SCARLET will change the field unless somebody else changes it first (and my money is on Canon, for the reasons that I've already listed...). I don't think that's a big stretch. As Mitchell says, it makes it a tough challenge to pick a camera now at these price points, knowing that the others will be forced to do something to keep up. I'm betting that there are many people sharing that concern over the possibility of buyer's remorse...

So Ralph, did you get your question answered yet??
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Old December 28th, 2008, 11:17 PM   #88
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Hi guys,
I have already expressed my opinion in here a few weeks ago. Since then I have been shooting every day for a few hours and got some more experience with the EX3 so I would like to say it again:
The Sony PMW EX3 is IMHO probably the ultimate camera for wildlife and I believe it will take a while before this will change.
I mostly use Nikon lenses and the quality of the footage is simply mind blowing.
It is easy to nail the focus even when using very long lenses such as the Nikon 600 MF F5.6 ED (which I use most of the time) thanks to the coloured peaking function and the great LCD + viewfinder combo.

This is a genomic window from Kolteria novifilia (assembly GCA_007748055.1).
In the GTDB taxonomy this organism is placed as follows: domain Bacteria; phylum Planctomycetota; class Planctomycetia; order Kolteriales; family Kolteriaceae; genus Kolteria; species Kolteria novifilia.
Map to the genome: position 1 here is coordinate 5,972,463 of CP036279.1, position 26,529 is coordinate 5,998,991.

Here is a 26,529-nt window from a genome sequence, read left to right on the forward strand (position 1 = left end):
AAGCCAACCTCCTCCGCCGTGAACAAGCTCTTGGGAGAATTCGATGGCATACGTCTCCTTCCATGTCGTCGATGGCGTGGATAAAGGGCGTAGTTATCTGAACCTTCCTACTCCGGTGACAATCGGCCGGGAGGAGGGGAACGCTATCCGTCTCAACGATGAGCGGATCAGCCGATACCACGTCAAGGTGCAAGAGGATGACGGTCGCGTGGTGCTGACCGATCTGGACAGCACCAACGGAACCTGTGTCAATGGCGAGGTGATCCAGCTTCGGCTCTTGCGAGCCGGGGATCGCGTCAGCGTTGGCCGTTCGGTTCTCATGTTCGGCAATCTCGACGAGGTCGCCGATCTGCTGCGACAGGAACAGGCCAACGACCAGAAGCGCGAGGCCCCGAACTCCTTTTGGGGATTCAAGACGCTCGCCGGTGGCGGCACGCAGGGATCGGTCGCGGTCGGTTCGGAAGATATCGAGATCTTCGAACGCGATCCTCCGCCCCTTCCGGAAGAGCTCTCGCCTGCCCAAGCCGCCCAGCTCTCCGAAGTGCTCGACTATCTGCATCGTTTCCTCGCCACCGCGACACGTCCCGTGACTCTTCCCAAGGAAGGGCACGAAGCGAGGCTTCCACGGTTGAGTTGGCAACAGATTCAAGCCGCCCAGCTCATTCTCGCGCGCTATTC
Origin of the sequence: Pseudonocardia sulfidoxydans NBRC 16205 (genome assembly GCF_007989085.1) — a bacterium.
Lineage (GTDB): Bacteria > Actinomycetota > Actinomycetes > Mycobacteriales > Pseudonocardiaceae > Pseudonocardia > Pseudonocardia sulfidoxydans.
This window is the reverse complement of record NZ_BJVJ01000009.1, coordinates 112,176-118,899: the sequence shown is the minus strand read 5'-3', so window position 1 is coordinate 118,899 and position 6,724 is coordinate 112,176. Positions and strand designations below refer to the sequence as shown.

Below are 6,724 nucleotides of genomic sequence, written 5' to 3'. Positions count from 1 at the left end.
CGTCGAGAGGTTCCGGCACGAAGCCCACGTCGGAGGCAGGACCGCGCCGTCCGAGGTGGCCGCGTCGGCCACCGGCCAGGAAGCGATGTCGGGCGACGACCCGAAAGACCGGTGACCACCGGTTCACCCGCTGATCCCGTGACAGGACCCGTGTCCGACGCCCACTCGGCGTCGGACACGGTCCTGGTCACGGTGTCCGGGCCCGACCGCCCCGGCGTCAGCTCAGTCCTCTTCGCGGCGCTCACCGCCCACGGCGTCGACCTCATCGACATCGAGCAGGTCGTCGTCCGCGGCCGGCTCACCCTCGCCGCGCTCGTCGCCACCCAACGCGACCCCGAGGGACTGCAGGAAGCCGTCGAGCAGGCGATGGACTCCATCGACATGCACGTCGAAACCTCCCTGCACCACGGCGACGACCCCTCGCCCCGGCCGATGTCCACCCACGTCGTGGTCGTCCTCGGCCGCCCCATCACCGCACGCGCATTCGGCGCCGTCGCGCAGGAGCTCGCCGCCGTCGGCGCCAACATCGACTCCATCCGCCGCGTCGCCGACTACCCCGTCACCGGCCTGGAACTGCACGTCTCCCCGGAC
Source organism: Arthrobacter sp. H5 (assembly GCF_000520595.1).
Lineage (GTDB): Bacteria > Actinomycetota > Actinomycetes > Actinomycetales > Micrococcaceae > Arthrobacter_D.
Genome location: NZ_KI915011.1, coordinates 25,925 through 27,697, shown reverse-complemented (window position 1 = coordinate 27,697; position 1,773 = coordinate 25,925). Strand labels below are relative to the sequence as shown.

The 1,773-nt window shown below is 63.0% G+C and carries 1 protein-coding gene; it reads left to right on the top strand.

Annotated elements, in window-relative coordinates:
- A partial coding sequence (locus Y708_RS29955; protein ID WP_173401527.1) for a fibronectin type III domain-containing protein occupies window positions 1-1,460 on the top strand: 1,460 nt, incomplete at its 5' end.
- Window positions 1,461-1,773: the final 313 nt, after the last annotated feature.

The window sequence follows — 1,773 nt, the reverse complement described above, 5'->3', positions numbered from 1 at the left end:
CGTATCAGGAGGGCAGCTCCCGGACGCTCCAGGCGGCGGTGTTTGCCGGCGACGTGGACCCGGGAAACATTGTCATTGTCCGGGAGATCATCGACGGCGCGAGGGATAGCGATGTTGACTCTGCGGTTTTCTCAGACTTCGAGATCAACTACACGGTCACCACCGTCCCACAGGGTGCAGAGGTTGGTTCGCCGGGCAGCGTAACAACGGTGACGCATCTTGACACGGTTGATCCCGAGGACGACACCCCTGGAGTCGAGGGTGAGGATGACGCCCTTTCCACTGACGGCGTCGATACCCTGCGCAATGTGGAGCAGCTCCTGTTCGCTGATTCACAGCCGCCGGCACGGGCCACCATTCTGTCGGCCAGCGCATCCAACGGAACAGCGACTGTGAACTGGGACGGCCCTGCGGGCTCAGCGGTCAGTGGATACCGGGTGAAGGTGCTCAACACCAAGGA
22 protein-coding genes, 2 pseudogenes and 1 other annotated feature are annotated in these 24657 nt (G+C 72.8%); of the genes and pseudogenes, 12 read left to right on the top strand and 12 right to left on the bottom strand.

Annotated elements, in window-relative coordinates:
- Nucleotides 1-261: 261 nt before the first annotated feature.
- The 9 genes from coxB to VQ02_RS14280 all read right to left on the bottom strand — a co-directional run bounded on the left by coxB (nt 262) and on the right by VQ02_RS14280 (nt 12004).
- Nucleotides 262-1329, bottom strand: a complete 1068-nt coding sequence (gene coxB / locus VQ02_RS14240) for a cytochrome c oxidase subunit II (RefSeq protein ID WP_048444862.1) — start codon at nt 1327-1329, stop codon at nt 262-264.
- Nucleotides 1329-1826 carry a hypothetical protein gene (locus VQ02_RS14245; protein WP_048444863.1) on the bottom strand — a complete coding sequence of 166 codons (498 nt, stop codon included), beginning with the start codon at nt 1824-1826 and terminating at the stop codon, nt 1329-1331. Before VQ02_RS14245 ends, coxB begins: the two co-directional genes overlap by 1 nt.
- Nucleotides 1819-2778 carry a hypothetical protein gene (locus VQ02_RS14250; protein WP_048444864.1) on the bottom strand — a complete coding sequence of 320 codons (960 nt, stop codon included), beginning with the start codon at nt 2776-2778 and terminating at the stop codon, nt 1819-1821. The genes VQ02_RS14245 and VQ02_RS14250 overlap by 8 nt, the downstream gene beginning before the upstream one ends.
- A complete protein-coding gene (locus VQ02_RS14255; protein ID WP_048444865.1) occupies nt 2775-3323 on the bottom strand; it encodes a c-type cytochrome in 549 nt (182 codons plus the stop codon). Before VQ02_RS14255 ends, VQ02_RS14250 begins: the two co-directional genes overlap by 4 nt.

It is easy to nail the exposure using the zebra and histogram which are displayed on the LCD.
Slow motion is awesome at 720 25p 60fps. (PAL)
I even got some excellent flight shots of big bats (Flying Foxes) is slow motion and was amazed by the servo AF ability of this camera. (this was done with the stock lens).

A major advantage of this camera over the RED/SCARLET for wildlife work is the x5.5 crop factor due to the smaller sensor which for me is absolutely a must shooting mostly birds and small animals.
BTW – I am using the EX3 with the Flash XDR at 100Mbs 4:2:2 so I don’t see how any TV channel will have a problem with the quality of the footage. (I feel the quality this camera delivers even without the Flash XDR is great but just to be on the safe side…)

Will upload some footage in a few weeks after I get a Mac Pro and FCP and learn how to use it...(-:

Just my 2 cents.


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Old December 28th, 2008, 11:51 PM   #89
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I'm betting that there are many people sharing that concern over the possibility of buyer's remorse...
There can't be buyer's remorse, because Scarlet does not exist neither does a Canon or Nikon product that represents any kind of dam breaking. There's nothing to be remorseful about. These Japanese conglomerates are semi nationalized institutions and source a lot of parts and materials from the same manufacturers, don't expect them to cannibalize their own markets any time soon. They release products and technology at a rate they control, it's like skin peeling off an onion. We're the hungry little chicks chirping for a worm. Before I mix another metaphor I just offer that I'm not putting words in your mouth Meryem, I noticed you parsed it carefully, "Concern over the possibility".

Last edited by Brian Luce; December 29th, 2008 at 02:48 AM.